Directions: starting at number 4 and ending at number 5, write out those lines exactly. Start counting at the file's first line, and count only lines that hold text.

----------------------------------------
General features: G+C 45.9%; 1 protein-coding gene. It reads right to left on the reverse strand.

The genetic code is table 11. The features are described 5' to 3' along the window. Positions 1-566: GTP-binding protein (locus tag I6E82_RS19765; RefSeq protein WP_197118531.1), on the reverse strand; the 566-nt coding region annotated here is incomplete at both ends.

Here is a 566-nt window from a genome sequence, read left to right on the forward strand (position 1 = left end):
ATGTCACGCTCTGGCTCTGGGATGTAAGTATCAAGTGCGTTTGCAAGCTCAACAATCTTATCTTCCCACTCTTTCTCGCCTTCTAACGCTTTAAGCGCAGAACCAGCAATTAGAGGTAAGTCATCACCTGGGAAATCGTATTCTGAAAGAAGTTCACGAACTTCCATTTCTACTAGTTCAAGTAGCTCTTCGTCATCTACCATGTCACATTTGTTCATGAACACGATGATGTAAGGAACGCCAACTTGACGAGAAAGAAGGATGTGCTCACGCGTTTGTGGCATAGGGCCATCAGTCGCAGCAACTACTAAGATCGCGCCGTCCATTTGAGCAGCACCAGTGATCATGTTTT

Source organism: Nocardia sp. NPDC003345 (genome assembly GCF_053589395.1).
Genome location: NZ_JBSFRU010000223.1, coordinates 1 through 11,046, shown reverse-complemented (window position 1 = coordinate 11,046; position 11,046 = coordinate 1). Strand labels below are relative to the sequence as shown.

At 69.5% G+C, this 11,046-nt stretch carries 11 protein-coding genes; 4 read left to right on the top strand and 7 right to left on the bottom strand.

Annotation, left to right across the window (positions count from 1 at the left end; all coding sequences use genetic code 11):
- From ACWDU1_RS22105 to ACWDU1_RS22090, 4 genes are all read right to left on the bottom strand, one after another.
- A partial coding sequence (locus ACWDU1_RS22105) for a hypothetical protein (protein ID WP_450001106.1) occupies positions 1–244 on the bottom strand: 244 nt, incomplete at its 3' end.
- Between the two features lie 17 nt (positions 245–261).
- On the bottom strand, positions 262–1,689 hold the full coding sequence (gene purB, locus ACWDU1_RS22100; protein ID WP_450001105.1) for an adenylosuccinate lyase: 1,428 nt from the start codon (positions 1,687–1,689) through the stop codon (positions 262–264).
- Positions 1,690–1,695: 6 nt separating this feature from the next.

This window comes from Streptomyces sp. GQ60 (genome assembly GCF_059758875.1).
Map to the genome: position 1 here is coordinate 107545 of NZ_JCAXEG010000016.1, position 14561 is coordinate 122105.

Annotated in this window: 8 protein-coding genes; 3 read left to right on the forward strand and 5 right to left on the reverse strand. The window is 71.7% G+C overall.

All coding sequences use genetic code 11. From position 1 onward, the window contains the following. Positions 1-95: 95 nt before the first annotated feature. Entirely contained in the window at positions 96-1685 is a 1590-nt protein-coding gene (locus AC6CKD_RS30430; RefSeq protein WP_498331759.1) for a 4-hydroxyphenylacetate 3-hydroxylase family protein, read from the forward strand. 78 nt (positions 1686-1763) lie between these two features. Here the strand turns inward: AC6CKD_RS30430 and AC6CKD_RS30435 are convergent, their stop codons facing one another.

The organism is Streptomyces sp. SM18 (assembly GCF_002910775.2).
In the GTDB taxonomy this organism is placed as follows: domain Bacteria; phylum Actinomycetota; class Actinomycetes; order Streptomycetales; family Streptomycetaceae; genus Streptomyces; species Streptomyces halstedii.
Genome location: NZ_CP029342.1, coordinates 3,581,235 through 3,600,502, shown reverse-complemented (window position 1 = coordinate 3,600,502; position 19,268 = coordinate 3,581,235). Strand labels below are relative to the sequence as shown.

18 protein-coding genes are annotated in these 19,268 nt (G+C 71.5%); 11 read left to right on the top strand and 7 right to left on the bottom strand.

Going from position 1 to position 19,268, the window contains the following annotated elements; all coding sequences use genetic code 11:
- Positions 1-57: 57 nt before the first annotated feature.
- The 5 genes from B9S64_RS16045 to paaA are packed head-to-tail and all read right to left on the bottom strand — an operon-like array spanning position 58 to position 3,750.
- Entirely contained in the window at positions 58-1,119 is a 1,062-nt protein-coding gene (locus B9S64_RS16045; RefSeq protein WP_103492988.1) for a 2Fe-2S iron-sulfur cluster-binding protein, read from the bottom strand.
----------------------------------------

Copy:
ATGTCACGCTCTGGCTCTGGGATGTAAGTATCAAGTGCGTTTGCAAGCTCAACAATCTTATCTTCCCACTCTTTCTCGCCTTCTAACGCTTTAAGCGCAGAACCAGCAATTAGAGGTAAGTCATCACCTGGGAAATCGTATTCTGAAAGAAGTTCACGAACTTCCATTTCTACTAGTTCAAGTAGCTCTTCGTCATCTACCATGTCACATTTGTTCATGAACACGATGATGTAAGGAACGCCAACTTGACGAGAAAGAAGGATGTGCTCACGCGTTTGTGGCATAGGGCCATCAGTCGCAGCAACTACTAAGATCGCGCCGTCCATTTGAGCAGCACCAGTGATCATGTTTT

Source organism: Nocardia sp. NPDC003345 (genome assembly GCF_053589395.1).